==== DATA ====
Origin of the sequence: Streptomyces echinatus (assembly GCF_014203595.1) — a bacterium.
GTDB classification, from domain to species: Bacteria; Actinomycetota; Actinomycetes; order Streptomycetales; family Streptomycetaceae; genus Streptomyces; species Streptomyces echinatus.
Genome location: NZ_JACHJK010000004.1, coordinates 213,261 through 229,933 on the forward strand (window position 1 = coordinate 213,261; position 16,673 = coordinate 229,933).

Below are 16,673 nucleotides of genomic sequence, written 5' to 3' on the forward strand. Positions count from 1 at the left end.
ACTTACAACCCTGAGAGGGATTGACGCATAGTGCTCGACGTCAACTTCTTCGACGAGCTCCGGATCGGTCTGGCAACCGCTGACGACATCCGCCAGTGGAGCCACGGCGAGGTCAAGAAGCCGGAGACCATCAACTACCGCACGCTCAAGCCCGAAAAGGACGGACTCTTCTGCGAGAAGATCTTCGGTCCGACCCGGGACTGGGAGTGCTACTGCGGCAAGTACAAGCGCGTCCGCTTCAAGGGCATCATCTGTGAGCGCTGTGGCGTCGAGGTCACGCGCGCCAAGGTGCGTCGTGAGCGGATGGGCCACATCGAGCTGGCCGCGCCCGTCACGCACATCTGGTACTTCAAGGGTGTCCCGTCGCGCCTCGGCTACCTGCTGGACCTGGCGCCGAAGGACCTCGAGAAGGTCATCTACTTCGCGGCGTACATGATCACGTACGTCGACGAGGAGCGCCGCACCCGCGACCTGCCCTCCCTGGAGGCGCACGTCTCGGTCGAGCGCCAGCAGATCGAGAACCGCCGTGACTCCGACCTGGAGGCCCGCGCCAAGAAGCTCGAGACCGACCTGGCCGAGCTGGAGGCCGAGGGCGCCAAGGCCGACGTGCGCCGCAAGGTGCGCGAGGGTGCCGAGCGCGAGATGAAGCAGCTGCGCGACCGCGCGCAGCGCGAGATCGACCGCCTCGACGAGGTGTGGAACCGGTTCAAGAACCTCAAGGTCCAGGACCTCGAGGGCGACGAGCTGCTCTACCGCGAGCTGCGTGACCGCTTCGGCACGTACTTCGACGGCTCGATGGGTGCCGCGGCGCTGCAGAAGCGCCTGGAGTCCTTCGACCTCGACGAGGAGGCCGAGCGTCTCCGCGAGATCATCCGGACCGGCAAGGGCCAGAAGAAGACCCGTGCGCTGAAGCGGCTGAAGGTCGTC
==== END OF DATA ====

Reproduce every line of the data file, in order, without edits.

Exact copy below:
Origin of the sequence: Streptomyces echinatus (assembly GCF_014203595.1) — a bacterium.
GTDB classification, from domain to species: Bacteria; Actinomycetota; Actinomycetes; order Streptomycetales; family Streptomycetaceae; genus Streptomyces; species Streptomyces echinatus.
Genome location: NZ_JACHJK010000004.1, coordinates 213,261 through 229,933 on the forward strand (window position 1 = coordinate 213,261; position 16,673 = coordinate 229,933).

Below are 16,673 nucleotides of genomic sequence, written 5' to 3' on the forward strand. Positions count from 1 at the left end.
ACTTACAACCCTGAGAGGGATTGACGCATAGTGCTCGACGTCAACTTCTTCGACGAGCTCCGGATCGGTCTGGCAACCGCTGACGACATCCGCCAGTGGAGCCACGGCGAGGTCAAGAAGCCGGAGACCATCAACTACCGCACGCTCAAGCCCGAAAAGGACGGACTCTTCTGCGAGAAGATCTTCGGTCCGACCCGGGACTGGGAGTGCTACTGCGGCAAGTACAAGCGCGTCCGCTTCAAGGGCATCATCTGTGAGCGCTGTGGCGTCGAGGTCACGCGCGCCAAGGTGCGTCGTGAGCGGATGGGCCACATCGAGCTGGCCGCGCCCGTCACGCACATCTGGTACTTCAAGGGTGTCCCGTCGCGCCTCGGCTACCTGCTGGACCTGGCGCCGAAGGACCTCGAGAAGGTCATCTACTTCGCGGCGTACATGATCACGTACGTCGACGAGGAGCGCCGCACCCGCGACCTGCCCTCCCTGGAGGCGCACGTCTCGGTCGAGCGCCAGCAGATCGAGAACCGCCGTGACTCCGACCTGGAGGCCCGCGCCAAGAAGCTCGAGACCGACCTGGCCGAGCTGGAGGCCGAGGGCGCCAAGGCCGACGTGCGCCGCAAGGTGCGCGAGGGTGCCGAGCGCGAGATGAAGCAGCTGCGCGACCGCGCGCAGCGCGAGATCGACCGCCTCGACGAGGTGTGGAACCGGTTCAAGAACCTCAAGGTCCAGGACCTCGAGGGCGACGAGCTGCTCTACCGCGAGCTGCGTGACCGCTTCGGCACGTACTTCGACGGCTCGATGGGTGCCGCGGCGCTGCAGAAGCGCCTGGAGTCCTTCGACCTCGACGAGGAGGCCGAGCGTCTCCGCGAGATCATCCGGACCGGCAAGGGCCAGAAGAAGACCCGTGCGCTGAAGCGGCTGAAGGTCGTC